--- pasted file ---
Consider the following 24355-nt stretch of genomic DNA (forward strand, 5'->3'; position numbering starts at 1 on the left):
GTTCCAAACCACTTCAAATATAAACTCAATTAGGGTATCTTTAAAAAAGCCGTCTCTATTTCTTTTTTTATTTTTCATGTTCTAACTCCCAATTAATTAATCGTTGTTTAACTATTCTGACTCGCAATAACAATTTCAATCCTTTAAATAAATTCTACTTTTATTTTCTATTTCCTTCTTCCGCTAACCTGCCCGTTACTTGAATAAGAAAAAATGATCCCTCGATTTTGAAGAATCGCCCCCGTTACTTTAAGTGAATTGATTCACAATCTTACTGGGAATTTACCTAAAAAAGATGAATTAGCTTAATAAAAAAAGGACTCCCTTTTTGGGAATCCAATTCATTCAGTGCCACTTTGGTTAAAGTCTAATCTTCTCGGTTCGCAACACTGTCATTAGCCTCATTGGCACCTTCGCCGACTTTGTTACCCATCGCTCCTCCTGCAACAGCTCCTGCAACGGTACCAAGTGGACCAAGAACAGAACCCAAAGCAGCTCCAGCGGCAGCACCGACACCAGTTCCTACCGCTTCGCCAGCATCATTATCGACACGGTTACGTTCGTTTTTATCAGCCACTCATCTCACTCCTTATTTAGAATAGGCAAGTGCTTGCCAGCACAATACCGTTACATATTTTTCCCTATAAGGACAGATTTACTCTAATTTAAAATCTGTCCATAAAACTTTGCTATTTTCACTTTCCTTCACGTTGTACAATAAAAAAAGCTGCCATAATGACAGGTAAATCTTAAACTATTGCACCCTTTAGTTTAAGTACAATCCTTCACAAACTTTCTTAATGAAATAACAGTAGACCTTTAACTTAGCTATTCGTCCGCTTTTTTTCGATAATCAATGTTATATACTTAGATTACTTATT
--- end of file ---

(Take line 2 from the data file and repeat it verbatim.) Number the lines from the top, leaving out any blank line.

GTTCCAAACCACTTCAAATATAAACTCAATTAGGGTATCTTTAAAAAAGCCGTCTCTATTTCTTTTTTTATTTTTCATGTTCTAACTCCCAATTAATTAATCGTTGTTTAACTATTCTGACTCGCAATAACAATTTCAATCCTTTAAATAAATTCTACTTTTATTTTCTATTTCCTTCTTCCGCTAACCTGCCCGTTACTTGAATAAGAAAAAATGATCCCTCGATTTTGAAGAATCGCCCCCGTTACTTTAAGTGAATTGATTCACAATCTTACTGGGAATTTACCTAAAAAAGATGAATTAGCTTAATAAAAAAAGGACTCCCTTTTTGGGAATCCAATTCATTCAGTGCCACTTTGGTTAAAGTCTAATCTTCTCGGTTCGCAACACTGTCATTAGCCTCATTGGCACCTTCGCCGACTTTGTTACCCATCGCTCCTCCTGCAACAGCTCCTGCAACGGTACCAAGTGGACCAAGAACAGAACCCAAAGCAGCTCCAGCGGCAGCACCGACACCAGTTCCTACCGCTTCGCCAGCATCATTATCGACACGGTTACGTTCGTTTTTATCAGCCACTCATCTCACTCCTTATTTAGAATAGGCAAGTGCTTGCCAGCACAATACCGTTACATATTTTTCCCTATAAGGACAGATTTACTCTAATTTAAAATCTGTCCATAAAACTTTGCTATTTTCACTTTCCTTCACGTTGTACAATAAAAAAAGCTGCCATAATGACAGGTAAATCTTAAACTATTGCACCCTTTAGTTTAAGTACAATCCTTCACAAACTTTCTTAATGAAATAACAGTAGACCTTTAACTTAGCTATTCGTCCGCTTTTTTTCGATAATCAATGTTATATACTTAGATTACTTATT